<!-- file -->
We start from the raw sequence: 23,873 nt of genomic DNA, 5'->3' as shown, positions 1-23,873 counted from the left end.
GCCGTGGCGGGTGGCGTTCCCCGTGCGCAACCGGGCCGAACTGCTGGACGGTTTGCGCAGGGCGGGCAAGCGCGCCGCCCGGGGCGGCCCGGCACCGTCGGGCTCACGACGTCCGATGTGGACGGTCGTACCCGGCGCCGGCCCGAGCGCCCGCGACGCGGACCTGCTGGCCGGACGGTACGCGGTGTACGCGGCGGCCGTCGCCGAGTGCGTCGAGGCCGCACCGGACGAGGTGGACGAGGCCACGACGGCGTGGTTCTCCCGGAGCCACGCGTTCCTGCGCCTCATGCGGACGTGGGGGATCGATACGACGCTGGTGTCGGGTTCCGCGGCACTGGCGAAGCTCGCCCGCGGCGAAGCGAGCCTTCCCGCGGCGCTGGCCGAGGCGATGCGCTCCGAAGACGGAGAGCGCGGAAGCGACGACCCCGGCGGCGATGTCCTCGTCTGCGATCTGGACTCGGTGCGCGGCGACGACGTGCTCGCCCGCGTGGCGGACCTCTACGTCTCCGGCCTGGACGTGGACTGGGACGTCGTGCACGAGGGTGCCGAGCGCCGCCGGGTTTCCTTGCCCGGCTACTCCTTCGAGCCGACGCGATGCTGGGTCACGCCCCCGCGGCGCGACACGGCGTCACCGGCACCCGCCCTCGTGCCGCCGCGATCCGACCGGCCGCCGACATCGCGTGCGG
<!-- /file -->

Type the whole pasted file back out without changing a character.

We start from the raw sequence: 23,873 nt of genomic DNA, 5'->3' as shown, positions 1-23,873 counted from the left end.
GCCGTGGCGGGTGGCGTTCCCCGTGCGCAACCGGGCCGAACTGCTGGACGGTTTGCGCAGGGCGGGCAAGCGCGCCGCCCGGGGCGGCCCGGCACCGTCGGGCTCACGACGTCCGATGTGGACGGTCGTACCCGGCGCCGGCCCGAGCGCCCGCGACGCGGACCTGCTGGCCGGACGGTACGCGGTGTACGCGGCGGCCGTCGCCGAGTGCGTCGAGGCCGCACCGGACGAGGTGGACGAGGCCACGACGGCGTGGTTCTCCCGGAGCCACGCGTTCCTGCGCCTCATGCGGACGTGGGGGATCGATACGACGCTGGTGTCGGGTTCCGCGGCACTGGCGAAGCTCGCCCGCGGCGAAGCGAGCCTTCCCGCGGCGCTGGCCGAGGCGATGCGCTCCGAAGACGGAGAGCGCGGAAGCGACGACCCCGGCGGCGATGTCCTCGTCTGCGATCTGGACTCGGTGCGCGGCGACGACGTGCTCGCCCGCGTGGCGGACCTCTACGTCTCCGGCCTGGACGTGGACTGGGACGTCGTGCACGAGGGTGCCGAGCGCCGCCGGGTTTCCTTGCCCGGCTACTCCTTCGAGCCGACGCGATGCTGGGTCACGCCCCCGCGGCGCGACACGGCGTCACCGGCACCCGCCCTCGTGCCGCCGCGATCCGACCGGCCGCCGACATCGCGTGCGG